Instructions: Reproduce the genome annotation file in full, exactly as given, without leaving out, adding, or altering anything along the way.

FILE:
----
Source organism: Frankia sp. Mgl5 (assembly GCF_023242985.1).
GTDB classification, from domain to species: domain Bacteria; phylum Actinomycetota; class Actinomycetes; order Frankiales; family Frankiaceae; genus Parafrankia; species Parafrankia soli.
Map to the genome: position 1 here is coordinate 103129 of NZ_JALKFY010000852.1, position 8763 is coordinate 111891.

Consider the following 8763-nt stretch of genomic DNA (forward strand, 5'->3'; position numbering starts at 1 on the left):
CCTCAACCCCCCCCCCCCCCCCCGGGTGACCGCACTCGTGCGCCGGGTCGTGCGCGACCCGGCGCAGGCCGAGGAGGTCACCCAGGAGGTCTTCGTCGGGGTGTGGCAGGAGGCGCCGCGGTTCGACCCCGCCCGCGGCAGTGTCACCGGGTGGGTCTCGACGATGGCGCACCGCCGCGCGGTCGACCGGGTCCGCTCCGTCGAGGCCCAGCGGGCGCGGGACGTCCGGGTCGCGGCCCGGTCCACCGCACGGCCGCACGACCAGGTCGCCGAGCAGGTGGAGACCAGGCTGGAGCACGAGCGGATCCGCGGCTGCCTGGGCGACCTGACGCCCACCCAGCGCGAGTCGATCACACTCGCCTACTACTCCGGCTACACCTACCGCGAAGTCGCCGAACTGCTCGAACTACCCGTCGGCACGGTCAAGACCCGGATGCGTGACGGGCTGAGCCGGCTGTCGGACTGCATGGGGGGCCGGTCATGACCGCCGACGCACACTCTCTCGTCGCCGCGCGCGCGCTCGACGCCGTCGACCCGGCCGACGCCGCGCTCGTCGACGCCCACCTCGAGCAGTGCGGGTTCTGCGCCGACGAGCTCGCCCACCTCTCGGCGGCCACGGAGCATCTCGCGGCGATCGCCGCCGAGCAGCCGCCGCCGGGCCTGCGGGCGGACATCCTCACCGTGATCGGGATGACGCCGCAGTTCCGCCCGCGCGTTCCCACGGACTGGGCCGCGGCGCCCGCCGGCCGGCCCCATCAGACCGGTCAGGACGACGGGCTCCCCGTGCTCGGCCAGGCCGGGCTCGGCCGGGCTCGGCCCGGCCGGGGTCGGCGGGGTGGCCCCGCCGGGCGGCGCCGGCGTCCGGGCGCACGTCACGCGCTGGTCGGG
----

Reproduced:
Source organism: Frankia sp. Mgl5 (assembly GCF_023242985.1).
GTDB classification, from domain to species: domain Bacteria; phylum Actinomycetota; class Actinomycetes; order Frankiales; family Frankiaceae; genus Parafrankia; species Parafrankia soli.
Map to the genome: position 1 here is coordinate 103129 of NZ_JALKFY010000852.1, position 8763 is coordinate 111891.

Consider the following 8763-nt stretch of genomic DNA (forward strand, 5'->3'; position numbering starts at 1 on the left):
CCTCAACCCCCCCCCCCCCCCCCGGGTGACCGCACTCGTGCGCCGGGTCGTGCGCGACCCGGCGCAGGCCGAGGAGGTCACCCAGGAGGTCTTCGTCGGGGTGTGGCAGGAGGCGCCGCGGTTCGACCCCGCCCGCGGCAGTGTCACCGGGTGGGTCTCGACGATGGCGCACCGCCGCGCGGTCGACCGGGTCCGCTCCGTCGAGGCCCAGCGGGCGCGGGACGTCCGGGTCGCGGCCCGGTCCACCGCACGGCCGCACGACCAGGTCGCCGAGCAGGTGGAGACCAGGCTGGAGCACGAGCGGATCCGCGGCTGCCTGGGCGACCTGACGCCCACCCAGCGCGAGTCGATCACACTCGCCTACTACTCCGGCTACACCTACCGCGAAGTCGCCGAACTGCTCGAACTACCCGTCGGCACGGTCAAGACCCGGATGCGTGACGGGCTGAGCCGGCTGTCGGACTGCATGGGGGGCCGGTCATGACCGCCGACGCACACTCTCTCGTCGCCGCGCGCGCGCTCGACGCCGTCGACCCGGCCGACGCCGCGCTCGTCGACGCCCACCTCGAGCAGTGCGGGTTCTGCGCCGACGAGCTCGCCCACCTCTCGGCGGCCACGGAGCATCTCGCGGCGATCGCCGCCGAGCAGCCGCCGCCGGGCCTGCGGGCGGACATCCTCACCGTGATCGGGATGACGCCGCAGTTCCGCCCGCGCGTTCCCACGGACTGGGCCGCGGCGCCCGCCGGCCGGCCCCATCAGACCGGTCAGGACGACGGGCTCCCCGTGCTCGGCCAGGCCGGGCTCGGCCGGGCTCGGCCCGGCCGGGGTCGGCGGGGTGGCCCCGCCGGGCGGCGCCGGCGTCCGGGCGCACGTCACGCGCTGGTCGGG